According to Livingston, the more than 1,000 stores collectively operated by Publix and Walmart constitute a dual threat that has driven a lot of grocery operators out of Florida over the years, including Sweetbay, Food Lion, Bruno’s and Albertsons. Any chain that succeeds will have to navigate the high-low threat that those chains collectively pose, he said.
The two retailers seem to be increasingly on a collision course, however. Although Walmart usually attracts value-based customers, the retailer has been making moves to change its image and cast a wider net by remodeling stores to gain credibility in the fresh space, said Elley Symmes, a former senior retail analyst with Kantar Retail.
"Nothing happens in the grocery market in Florida unless Publix lets it happen."
Managing partner, DJL Research
In April, Walmart unveiled plans to spend $173 million remodeling 34 locations and building one new Neighborhood Market in Florida. In addition, the company aims to add grocery pickup to 72 locations in the state and delivery to 63 locations.
Could the two chains' dominance erode as specialty operators and alternative formats flood the market while conventional players up their game? Although the number of Lucky’s, Sprouts and Earth Fares pales in comparison to the total number of Publix and Walmart locations, the steady drip of openings could draw sales away.
“They’re doing something a little different, a little deeper than Publix and target a little bit of a different audience than Publix targets,” Conn said.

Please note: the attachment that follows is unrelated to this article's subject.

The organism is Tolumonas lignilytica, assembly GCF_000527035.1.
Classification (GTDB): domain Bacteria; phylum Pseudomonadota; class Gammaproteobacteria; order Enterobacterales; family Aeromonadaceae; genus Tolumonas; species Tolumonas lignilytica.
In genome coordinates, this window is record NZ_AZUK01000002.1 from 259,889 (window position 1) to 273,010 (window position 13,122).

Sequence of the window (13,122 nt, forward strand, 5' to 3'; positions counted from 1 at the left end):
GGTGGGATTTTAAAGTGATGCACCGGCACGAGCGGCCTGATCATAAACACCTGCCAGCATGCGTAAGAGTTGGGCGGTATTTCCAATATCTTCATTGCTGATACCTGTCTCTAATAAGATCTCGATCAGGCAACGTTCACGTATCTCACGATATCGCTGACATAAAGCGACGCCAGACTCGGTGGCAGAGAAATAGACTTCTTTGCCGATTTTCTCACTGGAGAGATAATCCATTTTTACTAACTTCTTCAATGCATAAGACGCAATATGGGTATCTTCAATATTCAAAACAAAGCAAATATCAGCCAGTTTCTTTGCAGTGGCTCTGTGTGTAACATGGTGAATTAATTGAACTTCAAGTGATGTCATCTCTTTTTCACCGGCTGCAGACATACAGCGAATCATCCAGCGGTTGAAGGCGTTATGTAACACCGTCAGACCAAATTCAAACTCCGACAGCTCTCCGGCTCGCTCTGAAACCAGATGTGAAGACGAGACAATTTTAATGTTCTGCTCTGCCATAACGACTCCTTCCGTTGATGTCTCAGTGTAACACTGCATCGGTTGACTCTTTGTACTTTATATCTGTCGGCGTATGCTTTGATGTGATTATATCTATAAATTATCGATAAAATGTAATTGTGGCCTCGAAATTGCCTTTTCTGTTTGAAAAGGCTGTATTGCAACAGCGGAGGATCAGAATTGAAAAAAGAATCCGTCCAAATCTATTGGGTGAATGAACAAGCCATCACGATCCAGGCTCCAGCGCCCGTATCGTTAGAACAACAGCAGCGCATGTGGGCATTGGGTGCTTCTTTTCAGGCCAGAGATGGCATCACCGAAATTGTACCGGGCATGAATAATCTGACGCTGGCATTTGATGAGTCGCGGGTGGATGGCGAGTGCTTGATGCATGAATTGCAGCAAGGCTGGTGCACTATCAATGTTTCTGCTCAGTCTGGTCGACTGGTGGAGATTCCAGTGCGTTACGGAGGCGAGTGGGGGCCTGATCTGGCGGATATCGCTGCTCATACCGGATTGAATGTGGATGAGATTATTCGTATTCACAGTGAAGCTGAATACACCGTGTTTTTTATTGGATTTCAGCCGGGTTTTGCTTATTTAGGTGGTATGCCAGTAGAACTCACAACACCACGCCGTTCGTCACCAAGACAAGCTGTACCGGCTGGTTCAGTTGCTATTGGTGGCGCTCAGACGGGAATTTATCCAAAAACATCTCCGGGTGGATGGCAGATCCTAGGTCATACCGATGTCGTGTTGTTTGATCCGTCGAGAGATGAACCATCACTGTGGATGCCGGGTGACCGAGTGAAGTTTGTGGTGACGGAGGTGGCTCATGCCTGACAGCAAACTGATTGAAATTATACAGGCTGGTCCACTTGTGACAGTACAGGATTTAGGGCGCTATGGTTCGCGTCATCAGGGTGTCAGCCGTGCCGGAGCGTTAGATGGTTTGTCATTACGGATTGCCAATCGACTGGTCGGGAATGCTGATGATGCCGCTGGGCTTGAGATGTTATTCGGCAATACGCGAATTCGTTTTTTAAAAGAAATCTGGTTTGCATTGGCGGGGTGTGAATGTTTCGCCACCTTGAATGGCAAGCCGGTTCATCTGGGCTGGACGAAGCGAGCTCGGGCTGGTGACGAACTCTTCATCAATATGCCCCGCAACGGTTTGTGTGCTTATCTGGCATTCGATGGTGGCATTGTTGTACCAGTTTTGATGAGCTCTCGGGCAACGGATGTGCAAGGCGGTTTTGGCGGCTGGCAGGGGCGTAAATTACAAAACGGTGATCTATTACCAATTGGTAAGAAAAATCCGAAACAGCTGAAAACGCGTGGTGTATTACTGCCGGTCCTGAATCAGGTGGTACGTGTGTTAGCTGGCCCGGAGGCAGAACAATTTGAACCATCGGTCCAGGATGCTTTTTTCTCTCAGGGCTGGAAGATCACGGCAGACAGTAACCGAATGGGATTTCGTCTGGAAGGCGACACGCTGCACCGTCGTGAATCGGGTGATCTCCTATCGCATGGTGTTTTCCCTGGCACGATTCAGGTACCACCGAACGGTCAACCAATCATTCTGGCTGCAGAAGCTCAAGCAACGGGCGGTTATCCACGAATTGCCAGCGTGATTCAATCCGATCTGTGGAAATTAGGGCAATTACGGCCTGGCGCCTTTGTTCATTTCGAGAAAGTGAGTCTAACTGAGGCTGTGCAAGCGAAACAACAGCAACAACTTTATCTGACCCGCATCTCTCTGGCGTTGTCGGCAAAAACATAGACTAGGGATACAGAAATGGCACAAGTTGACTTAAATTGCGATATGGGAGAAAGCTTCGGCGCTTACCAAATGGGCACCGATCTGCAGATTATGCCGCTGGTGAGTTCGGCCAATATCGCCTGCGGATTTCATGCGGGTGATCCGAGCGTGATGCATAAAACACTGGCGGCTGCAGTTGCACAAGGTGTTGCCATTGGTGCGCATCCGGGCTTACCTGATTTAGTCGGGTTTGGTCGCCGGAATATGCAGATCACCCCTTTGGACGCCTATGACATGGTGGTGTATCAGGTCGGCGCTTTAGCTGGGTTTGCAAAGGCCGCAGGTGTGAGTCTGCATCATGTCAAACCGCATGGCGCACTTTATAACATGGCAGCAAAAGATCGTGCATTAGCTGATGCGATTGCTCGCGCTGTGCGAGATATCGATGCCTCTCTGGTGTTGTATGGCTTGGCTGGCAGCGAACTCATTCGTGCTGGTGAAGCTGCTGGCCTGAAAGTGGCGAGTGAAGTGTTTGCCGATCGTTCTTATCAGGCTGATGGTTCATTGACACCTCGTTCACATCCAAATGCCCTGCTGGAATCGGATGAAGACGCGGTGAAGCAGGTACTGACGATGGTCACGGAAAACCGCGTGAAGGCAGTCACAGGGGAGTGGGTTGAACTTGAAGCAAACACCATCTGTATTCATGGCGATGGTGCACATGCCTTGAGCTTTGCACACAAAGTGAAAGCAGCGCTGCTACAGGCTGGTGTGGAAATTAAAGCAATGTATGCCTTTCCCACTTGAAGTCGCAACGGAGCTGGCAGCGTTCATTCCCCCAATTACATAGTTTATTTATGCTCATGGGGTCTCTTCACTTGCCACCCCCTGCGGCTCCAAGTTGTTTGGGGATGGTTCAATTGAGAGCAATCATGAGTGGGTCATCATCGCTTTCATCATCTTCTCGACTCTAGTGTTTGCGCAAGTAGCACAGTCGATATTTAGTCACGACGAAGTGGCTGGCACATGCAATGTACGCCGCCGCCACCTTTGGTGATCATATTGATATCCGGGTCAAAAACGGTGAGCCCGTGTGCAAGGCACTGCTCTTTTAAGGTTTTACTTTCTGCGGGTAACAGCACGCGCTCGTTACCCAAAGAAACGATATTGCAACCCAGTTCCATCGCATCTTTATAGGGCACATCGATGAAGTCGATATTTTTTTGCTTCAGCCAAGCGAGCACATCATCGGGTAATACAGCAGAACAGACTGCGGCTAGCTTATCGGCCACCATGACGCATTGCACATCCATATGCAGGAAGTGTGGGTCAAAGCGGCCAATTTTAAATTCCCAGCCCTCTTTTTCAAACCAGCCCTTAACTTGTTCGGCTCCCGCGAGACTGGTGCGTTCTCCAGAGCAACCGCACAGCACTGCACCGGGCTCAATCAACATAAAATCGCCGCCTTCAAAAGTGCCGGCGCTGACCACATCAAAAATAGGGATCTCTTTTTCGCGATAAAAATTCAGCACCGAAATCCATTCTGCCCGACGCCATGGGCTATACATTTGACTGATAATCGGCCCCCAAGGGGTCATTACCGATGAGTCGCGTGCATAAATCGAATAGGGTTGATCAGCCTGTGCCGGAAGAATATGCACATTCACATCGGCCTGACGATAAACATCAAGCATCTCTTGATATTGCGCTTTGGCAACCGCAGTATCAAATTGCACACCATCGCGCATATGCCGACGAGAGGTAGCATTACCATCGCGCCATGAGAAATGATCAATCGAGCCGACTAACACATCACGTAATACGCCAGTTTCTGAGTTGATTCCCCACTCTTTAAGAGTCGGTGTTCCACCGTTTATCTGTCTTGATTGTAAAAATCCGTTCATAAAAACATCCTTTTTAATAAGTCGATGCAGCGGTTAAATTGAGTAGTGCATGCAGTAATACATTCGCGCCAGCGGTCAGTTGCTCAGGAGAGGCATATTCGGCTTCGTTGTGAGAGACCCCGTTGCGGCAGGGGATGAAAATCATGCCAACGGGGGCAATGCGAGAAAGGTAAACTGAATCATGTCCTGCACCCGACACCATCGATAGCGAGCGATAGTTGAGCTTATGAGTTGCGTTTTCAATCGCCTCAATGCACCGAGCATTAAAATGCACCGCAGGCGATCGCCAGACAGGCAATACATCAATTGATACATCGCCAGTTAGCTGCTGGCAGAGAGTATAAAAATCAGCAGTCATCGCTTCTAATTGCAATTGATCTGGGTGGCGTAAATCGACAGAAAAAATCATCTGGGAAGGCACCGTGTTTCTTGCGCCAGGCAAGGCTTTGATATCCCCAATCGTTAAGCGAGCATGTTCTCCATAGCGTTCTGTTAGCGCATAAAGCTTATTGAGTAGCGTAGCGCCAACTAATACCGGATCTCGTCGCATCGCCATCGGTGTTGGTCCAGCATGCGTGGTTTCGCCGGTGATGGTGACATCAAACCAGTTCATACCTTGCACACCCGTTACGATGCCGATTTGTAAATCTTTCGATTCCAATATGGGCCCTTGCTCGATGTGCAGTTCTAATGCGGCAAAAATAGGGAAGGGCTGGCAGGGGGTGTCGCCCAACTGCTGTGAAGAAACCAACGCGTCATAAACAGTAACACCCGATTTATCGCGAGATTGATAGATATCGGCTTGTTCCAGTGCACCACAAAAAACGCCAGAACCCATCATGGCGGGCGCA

Symmes agreed, noting the newcomers’ ability to force Publix to adjust, in particular. She also noted Aldi's ability to steal market share and force grocers to lower their prices.
“Publix is coming under a lot more pressure these days,” said Symmes.
At least one conventional chain is showing signs of strain. In February, just eight months after emerging from bankruptcy, Southeastern Grocers announced it would close 22 stores, including eight locations in Florida. The company’s financial restructuring reduced its debt load by $600 million, including $522 million that was offloaded in a debt-for-equity swap. Since then, Southeastern Grocers has banked on store updates to lift the chain.
In the battle for the Sunshine State, Livingston noted that traditional chain competitors that compete head-on with Publix are the most vulnerable while specialty chains can certainly carve out space.
“Stores targeting Florida are mostly specialty stores that are not going to be building units every three miles. They make the news but overall they will have minimal market share,” he said. “Lucky's, Aldi, Sprouts, Trader Joe's, Whole Foods and Hispanic retailers are able to differentiate themselves from Publix and Walmart. The casualties of the Publix-Walmart war has been all the plain vanilla conventional supermarkets.”